• Responding to a question asked by Arnhim Eustace on the exposure of NIS to CLICO, PM Gonsalves said this as part of the answer: “if the NIS was not making money the programme which I just announced, if they were not in a good condition, I could not have mounted another programme, another non-contributory programme for over half a million dollars this year; to take care of 300 additional old persons. Mr. Speaker, as the 31st of January, 2009, the exposure to CL Financial Holdings that is to say all of the CLICO Group of Companies, that is to say Trinidad, Barbados, St. Vincent, under what name, British American, whatever the names stood at EC $61.8 million”

  • Oct. 23:” Mr. Speaker, I would like first of all to announce that today at the moment that I speak the National Insurance Services will be paying out to nearly 5,000 persons NIS pensioners who contributed, the Non-contributory Assistance Age Pensioners, and those who are in receipt of the recently constructed Elderly Assistance Benefit that each of them today will be receiving an additional $200 as an Independence gift to them from the NIS and the people of this country to say thanks to them for the work they have done to have brought us the foundation upon which we now stand and we say thanks to them from the bottom of our heart .This $1 million or so approximately is part of a package of $30 million: $1 million for each year of independence which the Government will announce in my speech on the morning of independence.”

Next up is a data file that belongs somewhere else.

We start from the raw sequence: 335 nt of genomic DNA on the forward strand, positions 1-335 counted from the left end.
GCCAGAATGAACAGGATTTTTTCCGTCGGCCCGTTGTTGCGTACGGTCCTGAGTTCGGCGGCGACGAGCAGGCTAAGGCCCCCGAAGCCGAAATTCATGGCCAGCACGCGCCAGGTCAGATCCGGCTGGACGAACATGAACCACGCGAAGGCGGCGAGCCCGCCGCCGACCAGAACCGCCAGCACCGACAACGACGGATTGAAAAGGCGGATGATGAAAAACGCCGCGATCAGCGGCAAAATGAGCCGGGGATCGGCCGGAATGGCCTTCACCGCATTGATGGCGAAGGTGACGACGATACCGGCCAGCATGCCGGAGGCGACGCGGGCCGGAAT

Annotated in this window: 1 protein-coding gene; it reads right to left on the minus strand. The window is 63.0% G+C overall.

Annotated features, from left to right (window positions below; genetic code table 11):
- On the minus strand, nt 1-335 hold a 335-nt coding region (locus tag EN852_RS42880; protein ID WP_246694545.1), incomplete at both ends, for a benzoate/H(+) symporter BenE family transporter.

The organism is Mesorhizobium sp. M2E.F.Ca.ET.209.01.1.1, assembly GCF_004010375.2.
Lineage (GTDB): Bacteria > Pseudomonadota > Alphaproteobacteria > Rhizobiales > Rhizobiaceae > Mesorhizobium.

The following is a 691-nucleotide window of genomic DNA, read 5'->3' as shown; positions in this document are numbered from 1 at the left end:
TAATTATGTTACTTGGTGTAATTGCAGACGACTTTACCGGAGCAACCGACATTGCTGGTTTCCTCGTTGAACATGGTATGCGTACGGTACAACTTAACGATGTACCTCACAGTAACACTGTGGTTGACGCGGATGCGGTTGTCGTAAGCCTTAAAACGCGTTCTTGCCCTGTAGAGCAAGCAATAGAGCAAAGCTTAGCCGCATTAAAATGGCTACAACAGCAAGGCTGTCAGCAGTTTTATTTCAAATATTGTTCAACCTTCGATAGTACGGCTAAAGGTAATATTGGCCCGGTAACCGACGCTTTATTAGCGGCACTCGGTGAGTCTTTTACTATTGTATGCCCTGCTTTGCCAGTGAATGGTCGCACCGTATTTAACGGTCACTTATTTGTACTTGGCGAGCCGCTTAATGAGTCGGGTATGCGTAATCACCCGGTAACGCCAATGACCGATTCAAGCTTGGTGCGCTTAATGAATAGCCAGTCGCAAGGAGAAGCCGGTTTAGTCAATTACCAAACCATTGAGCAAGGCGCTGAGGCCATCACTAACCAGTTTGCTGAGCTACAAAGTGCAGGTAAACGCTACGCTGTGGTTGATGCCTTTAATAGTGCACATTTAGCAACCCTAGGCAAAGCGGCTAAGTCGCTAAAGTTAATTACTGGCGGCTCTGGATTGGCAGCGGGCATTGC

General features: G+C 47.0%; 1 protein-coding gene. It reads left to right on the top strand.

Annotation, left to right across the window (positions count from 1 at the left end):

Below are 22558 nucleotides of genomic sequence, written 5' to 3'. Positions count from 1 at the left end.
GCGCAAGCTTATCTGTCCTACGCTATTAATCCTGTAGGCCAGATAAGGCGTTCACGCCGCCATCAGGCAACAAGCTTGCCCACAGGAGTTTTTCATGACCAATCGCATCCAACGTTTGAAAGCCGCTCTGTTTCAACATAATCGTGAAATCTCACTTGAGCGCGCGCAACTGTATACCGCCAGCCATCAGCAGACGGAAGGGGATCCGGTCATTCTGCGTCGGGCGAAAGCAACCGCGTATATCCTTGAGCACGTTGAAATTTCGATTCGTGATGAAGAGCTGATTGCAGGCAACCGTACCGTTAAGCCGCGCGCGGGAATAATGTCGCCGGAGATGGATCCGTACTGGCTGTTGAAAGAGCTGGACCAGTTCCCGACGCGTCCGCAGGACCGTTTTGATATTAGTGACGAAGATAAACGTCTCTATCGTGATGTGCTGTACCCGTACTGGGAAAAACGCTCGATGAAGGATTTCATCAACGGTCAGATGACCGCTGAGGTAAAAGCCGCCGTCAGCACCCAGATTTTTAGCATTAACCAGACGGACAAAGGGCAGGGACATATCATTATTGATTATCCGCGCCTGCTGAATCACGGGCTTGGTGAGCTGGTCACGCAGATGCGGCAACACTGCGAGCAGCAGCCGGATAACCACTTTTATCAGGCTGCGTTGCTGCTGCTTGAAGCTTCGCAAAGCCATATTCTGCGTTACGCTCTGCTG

2010 – CT Scan Machine and more

  • CT Scan machine: $1.4 million; NCB/NIS partnership
  • IADC $40 million loan summary:” In the case of the $40 million borrowed from the NIS, these funds were made available to the IADC indirectly through the National Properties Limited a state owned company. National Properties purchased from the IADC, 600 acres of land at Park Industry Bequia for $125 million. As part payment to IADC for this land, National Properties borrowed $40 million from the NIS and paid this over to the IADC, part of this land bought by National Properties at Park Industry was used to secure the loan from the NIS. The NIS loan to National Properties is also secured by a government guarantee. In terms of the cost of servicing the $40 million from the NIS this loan is on the books of National Properties as I have indicated. The loan is to be repaid in thirty semi-annual installments, the 30th June and 30th July each year at an interest of 7.6% per year. This monthly loan servicing cost interest and principal is $433,350 for National Properties.”
  • Response to hurricane Tomas: $1 million grant from NIS

What we presented here is more than likely not an exhaustive list of activities between the government and the NIS. You may recall, for example, that in one of our previous pieces, we provided some details from the estimates. In that we showed you the loans owing to the NIS by the national lotteries and the student loan company and so on. Some or all of those were not included here in the details of this piece. We also did not cover all of increased payments and bonuses paid out to pensioners, including non-contributory ones, throughout the years. Our intention here, again, was an attempt at reliving the years 2001-2010, as recorded by the records of the parliament. No information was available for 2003. As time and information allows, we will attempt to do likewise for the years 2011 onwards.